Congress’ Equity and Excellence Commission released a powerful report that decries our nation's lack of commitment to equity in education for all students. "For Each and Every Child: A Strategy for Education Equity and Excellence" is a seminal report and a nationwide call to action.
But will policymakers act?
We need more than lip service to equity from policymakers when our nation is wracked by economic recession, concentrated poverty and deep and persistent inequities. Twenty-two percent of school-age children live in poverty, and children of color are at greater risk of being denied high quality resources and opportunities. As the Commission report rightly points out, instead of getting serious about remedying those facts, "the current American system exacerbates the problem by giving these children less of everything that makes a difference in education."
The current national education policy is obsessed with standards and measuring achievement gaps, yet it does very little to address the "appalling inequities" in school funding, early education, teacher quality and resources for teachers and students that underlie those achievement gaps.
President Obama, Secretary of Education Arne Duncan, state officials and local leaders must support a bold new policy agenda that focuses not on setting more standards, but on ensuring students have the resources they need to meet those standards. While the President’s commitment to early childhood education in his State of the Union Address is a positive first step, there is still much more that should be done.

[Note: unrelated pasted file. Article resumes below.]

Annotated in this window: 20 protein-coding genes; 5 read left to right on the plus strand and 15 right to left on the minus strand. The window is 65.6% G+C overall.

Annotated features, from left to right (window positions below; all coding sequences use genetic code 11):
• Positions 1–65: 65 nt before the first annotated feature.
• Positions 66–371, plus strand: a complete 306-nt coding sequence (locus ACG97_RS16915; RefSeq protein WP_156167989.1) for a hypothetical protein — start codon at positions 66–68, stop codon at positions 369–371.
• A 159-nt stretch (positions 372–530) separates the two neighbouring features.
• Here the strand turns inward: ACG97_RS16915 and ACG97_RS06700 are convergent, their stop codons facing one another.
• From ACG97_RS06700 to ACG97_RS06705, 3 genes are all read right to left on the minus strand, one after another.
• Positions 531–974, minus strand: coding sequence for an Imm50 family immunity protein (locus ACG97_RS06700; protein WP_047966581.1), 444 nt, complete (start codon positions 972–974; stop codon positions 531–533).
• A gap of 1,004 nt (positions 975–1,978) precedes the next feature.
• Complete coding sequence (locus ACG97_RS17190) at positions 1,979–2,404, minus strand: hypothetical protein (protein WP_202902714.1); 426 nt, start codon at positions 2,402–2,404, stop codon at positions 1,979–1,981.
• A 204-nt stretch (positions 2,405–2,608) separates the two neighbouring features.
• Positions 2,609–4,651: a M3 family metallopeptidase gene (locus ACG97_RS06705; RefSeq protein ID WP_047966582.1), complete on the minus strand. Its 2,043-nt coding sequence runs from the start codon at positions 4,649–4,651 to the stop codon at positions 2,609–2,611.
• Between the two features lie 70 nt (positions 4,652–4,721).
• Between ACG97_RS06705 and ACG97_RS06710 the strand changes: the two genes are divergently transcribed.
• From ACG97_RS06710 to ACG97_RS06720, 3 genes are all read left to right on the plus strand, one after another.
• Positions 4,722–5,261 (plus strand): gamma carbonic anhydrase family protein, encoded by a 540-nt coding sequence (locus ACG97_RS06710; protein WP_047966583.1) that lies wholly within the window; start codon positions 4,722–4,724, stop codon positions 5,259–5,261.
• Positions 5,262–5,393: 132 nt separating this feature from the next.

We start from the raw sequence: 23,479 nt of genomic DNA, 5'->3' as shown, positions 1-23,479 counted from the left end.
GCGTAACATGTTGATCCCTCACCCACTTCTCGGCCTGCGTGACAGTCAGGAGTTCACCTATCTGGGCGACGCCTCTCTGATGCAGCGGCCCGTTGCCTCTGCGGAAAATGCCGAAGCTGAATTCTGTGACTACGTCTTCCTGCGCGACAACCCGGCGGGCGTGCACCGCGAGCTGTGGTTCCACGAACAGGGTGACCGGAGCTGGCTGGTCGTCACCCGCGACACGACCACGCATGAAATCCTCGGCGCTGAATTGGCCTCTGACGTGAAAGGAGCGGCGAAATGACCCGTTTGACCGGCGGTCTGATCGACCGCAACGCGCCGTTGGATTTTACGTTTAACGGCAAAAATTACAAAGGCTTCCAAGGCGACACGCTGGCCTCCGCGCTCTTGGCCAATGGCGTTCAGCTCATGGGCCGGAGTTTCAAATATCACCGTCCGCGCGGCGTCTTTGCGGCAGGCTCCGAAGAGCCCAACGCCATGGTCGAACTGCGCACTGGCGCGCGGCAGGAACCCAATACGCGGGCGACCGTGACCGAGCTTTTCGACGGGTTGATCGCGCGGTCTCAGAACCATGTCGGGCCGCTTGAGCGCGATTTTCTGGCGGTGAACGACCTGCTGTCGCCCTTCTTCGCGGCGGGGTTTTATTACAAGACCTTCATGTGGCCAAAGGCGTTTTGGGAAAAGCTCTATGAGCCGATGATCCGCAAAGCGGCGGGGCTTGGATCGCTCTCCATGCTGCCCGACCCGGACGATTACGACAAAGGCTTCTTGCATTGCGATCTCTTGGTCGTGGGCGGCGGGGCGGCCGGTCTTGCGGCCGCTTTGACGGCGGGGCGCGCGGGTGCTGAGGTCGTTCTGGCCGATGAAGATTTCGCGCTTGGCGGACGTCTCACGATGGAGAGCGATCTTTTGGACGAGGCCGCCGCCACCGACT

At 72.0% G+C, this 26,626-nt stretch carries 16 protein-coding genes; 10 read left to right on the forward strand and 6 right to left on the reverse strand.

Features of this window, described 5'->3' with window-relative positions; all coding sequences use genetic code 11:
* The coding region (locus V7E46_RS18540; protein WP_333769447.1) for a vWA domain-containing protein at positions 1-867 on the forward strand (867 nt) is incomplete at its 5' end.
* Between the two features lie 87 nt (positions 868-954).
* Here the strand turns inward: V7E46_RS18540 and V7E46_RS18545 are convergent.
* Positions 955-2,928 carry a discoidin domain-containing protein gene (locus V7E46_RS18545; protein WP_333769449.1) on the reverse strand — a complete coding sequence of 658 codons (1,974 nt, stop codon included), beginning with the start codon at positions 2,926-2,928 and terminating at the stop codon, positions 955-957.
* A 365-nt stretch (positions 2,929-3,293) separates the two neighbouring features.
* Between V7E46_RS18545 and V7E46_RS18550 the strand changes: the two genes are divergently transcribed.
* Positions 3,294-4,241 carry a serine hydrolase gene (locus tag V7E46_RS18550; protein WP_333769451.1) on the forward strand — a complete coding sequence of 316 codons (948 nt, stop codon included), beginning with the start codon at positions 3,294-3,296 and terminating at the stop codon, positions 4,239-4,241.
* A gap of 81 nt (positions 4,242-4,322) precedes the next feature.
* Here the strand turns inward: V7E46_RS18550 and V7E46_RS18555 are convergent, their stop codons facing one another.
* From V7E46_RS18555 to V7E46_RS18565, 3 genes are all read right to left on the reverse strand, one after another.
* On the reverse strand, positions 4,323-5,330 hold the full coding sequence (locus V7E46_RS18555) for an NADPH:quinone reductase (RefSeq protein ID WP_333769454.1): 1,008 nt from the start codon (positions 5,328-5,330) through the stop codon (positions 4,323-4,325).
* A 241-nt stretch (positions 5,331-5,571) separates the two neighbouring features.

The “Equity Checklist” below distills the most important policies put forward by the Commission and supported by advocates and organizers around the country. It is a blueprint of evidence-based proposals for ensuring equity and opportunity for each and every child.
Someone who supports equity in education supports:
1. A truly equitable school funding system that doesn't rely on property taxes as the primary funding mechanism, but incorporates state and federal funds, allocates extra resources to low-income schools and districts, and cushions education budgets in hard economic times.
2. Universal high-quality early childhood education for each and every single child.
3. A system to recruit, train, retain and support high-quality teachers in all schools and prevent inexperienced teachers from being clustered in low-income schools.
4. A complete system of wraparound supports including academic, health and social services and expanded and deeper quality learning time both in and outside the classroom. In providing these supports, we should focus on students in low-income, high-needs schools and districts.
5. School discipline reform that halts the use of out-of-school suspensions and expulsions and prioritizes positive discipline policies that keep students in school and learning rather than barring them from the classroom.
While much of the checklist can be pursued on a state and local level, the federal government must play a key role in promoting, supporting and monitoring progress at all levels.